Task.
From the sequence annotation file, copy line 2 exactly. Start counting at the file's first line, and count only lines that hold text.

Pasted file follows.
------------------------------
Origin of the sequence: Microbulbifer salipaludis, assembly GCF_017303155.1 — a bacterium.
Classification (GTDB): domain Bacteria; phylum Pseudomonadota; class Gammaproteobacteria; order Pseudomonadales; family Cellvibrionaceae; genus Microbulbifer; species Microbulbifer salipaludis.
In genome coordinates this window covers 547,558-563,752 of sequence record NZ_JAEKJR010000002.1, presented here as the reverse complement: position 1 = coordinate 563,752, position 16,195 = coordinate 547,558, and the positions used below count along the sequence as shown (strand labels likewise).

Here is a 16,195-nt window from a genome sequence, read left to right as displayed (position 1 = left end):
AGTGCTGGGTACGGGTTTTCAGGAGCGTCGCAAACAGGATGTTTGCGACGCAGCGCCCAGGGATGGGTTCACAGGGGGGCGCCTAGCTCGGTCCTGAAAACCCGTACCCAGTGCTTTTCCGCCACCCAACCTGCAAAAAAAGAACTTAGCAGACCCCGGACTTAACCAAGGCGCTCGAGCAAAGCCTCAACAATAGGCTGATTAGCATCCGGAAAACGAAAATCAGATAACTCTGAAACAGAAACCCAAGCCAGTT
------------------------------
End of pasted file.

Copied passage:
Classification (GTDB): domain Bacteria; phylum Pseudomonadota; class Gammaproteobacteria; order Pseudomonadales; family Cellvibrionaceae; genus Microbulbifer; species Microbulbifer salipaludis.